“My experience is what I agree to attend to,” pioneering psychologist William James declaimed in the final years of the 19thcentury as he considered how attention shapes human life. At the dawn of the following century, Hermann Hesse offered a similar advice on how to let joy be the portal to living with presence:
“My advice to the person suffering from lack of time and from apathy is this: Seek out each day as many as possible of the small joys.”
His was a world without radio, television, or the Internet, before the trance of busyness and distractions that has become the governing law of our every waking hour. Yet, Hesse, in his more sedate age, saw the point sparing some quiet moments each day to savour the delights of small things make for a big emotional impact on our inner lives.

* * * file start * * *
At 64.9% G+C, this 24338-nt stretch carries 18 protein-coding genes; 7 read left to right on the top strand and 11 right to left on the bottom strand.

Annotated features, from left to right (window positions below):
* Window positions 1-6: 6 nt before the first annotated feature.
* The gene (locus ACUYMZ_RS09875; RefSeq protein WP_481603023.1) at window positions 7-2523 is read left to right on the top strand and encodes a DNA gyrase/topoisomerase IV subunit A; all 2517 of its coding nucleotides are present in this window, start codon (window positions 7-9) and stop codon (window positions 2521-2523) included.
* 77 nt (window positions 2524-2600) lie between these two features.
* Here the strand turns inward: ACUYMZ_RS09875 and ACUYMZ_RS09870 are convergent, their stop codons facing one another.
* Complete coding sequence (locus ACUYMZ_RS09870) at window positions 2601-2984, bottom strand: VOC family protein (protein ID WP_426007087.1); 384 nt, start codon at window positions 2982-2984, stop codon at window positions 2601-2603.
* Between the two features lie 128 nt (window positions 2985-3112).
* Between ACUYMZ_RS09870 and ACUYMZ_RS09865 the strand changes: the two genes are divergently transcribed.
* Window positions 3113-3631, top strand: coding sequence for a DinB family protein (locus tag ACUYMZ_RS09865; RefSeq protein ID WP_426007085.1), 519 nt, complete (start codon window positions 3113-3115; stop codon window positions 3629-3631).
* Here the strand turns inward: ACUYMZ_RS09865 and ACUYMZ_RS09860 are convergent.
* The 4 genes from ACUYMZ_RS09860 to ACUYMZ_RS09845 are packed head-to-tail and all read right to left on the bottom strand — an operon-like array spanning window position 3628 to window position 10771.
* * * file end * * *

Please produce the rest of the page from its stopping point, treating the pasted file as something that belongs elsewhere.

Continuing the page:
A lovely book to get started is Tiny, Perfect Things by M.H. Clark, a poet, with illustrations by Madeline Kloepper. A modern-day nursery picture book, this little 40-page classic tells the story of a child and a grandfather whose walk around the neighborhood leads to a day of shared wonder as they discover all sorts of tiny, perfect things together. With rhythmic storytelling and intricate illustrations, this is a breezy book even adults can enjoy and learn something about how to rekindle a childlike curiosity and transform ordinary days into extraordinary ones.